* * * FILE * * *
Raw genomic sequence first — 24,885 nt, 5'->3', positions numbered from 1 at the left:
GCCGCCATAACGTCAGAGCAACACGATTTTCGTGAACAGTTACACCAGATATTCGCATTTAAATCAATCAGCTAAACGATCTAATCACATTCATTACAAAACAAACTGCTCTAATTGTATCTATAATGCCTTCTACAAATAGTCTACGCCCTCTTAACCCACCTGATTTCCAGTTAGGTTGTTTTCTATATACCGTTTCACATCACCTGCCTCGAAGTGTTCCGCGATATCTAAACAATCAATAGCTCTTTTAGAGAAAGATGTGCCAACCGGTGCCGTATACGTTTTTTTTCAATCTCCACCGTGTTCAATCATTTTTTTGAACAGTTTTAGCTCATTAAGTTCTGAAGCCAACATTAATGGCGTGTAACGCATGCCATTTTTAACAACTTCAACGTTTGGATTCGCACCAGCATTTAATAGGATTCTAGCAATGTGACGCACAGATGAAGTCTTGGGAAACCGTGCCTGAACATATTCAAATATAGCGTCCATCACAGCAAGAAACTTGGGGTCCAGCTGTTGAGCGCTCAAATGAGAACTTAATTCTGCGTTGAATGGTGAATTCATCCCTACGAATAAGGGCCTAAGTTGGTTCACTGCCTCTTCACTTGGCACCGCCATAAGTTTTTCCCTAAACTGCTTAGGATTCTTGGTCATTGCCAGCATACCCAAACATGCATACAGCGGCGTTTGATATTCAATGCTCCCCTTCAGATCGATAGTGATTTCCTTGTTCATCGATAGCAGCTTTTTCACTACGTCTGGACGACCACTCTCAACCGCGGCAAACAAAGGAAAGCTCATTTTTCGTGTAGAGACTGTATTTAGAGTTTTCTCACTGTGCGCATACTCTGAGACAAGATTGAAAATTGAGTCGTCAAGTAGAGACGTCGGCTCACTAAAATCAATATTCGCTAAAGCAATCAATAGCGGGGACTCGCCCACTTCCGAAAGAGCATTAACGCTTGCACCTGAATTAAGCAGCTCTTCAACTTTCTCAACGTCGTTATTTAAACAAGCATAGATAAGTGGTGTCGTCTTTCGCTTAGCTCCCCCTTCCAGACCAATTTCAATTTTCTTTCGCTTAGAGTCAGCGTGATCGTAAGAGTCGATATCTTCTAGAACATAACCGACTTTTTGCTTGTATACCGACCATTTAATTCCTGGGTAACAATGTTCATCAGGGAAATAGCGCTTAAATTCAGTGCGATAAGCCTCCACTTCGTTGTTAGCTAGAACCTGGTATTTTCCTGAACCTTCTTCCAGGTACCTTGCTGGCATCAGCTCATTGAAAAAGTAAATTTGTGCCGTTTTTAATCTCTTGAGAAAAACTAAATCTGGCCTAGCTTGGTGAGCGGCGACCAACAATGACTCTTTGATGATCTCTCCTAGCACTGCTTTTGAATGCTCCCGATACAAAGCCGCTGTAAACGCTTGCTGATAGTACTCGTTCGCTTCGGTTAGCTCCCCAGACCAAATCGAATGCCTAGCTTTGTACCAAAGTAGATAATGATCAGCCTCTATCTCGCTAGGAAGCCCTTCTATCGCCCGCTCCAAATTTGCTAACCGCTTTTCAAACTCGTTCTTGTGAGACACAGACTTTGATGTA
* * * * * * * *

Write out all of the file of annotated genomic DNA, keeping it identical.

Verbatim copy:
Raw genomic sequence first — 24,885 nt, 5'->3', positions numbered from 1 at the left:
GCCGCCATAACGTCAGAGCAACACGATTTTCGTGAACAGTTACACCAGATATTCGCATTTAAATCAATCAGCTAAACGATCTAATCACATTCATTACAAAACAAACTGCTCTAATTGTATCTATAATGCCTTCTACAAATAGTCTACGCCCTCTTAACCCACCTGATTTCCAGTTAGGTTGTTTTCTATATACCGTTTCACATCACCTGCCTCGAAGTGTTCCGCGATATCTAAACAATCAATAGCTCTTTTAGAGAAAGATGTGCCAACCGGTGCCGTATACGTTTTTTTTCAATCTCCACCGTGTTCAATCATTTTTTTGAACAGTTTTAGCTCATTAAGTTCTGAAGCCAACATTAATGGCGTGTAACGCATGCCATTTTTAACAACTTCAACGTTTGGATTCGCACCAGCATTTAATAGGATTCTAGCAATGTGACGCACAGATGAAGTCTTGGGAAACCGTGCCTGAACATATTCAAATATAGCGTCCATCACAGCAAGAAACTTGGGGTCCAGCTGTTGAGCGCTCAAATGAGAACTTAATTCTGCGTTGAATGGTGAATTCATCCCTACGAATAAGGGCCTAAGTTGGTTCACTGCCTCTTCACTTGGCACCGCCATAAGTTTTTCCCTAAACTGCTTAGGATTCTTGGTCATTGCCAGCATACCCAAACATGCATACAGCGGCGTTTGATATTCAATGCTCCCCTTCAGATCGATAGTGATTTCCTTGTTCATCGATAGCAGCTTTTTCACTACGTCTGGACGACCACTCTCAACCGCGGCAAACAAAGGAAAGCTCATTTTTCGTGTAGAGACTGTATTTAGAGTTTTCTCACTGTGCGCATACTCTGAGACAAGATTGAAAATTGAGTCGTCAAGTAGAGACGTCGGCTCACTAAAATCAATATTCGCTAAAGCAATCAATAGCGGGGACTCGCCCACTTCCGAAAGAGCATTAACGCTTGCACCTGAATTAAGCAGCTCTTCAACTTTCTCAACGTCGTTATTTAAACAAGCATAGATAAGTGGTGTCGTCTTTCGCTTAGCTCCCCCTTCCAGACCAATTTCAATTTTCTTTCGCTTAGAGTCAGCGTGATCGTAAGAGTCGATATCTTCTAGAACATAACCGACTTTTTGCTTGTATACCGACCATTTAATTCCTGGGTAACAATGTTCATCAGGGAAATAGCGCTTAAATTCAGTGCGATAAGCCTCCACTTCGTTGTTAGCTAGAACCTGGTATTTTCCTGAACCTTCTTCCAGGTACCTTGCTGGCATCAGCTCATTGAAAAAGTAAATTTGTGCCGTTTTTAATCTCTTGAGAAAAACTAAATCTGGCCTAGCTTGGTGAGCGGCGACCAACAATGACTCTTTGATGATCTCTCCTAGCACTGCTTTTGAATGCTCCCGATACAAAGCCGCTGTAAACGCTTGCTGATAGTACTCGTTCGCTTCGGTTAGCTCCCCAGACCAAATCGAATGCCTAGCTTTGTACCAAAGTAGATAATGATCAGCCTCTATCTCGCTAGGAAGCCCTTCTATCGCCCGCTCCAAATTTGCTAACCGCTTTTCAAACTCGTTCTTGTGAGACACAGACTTTGATGTA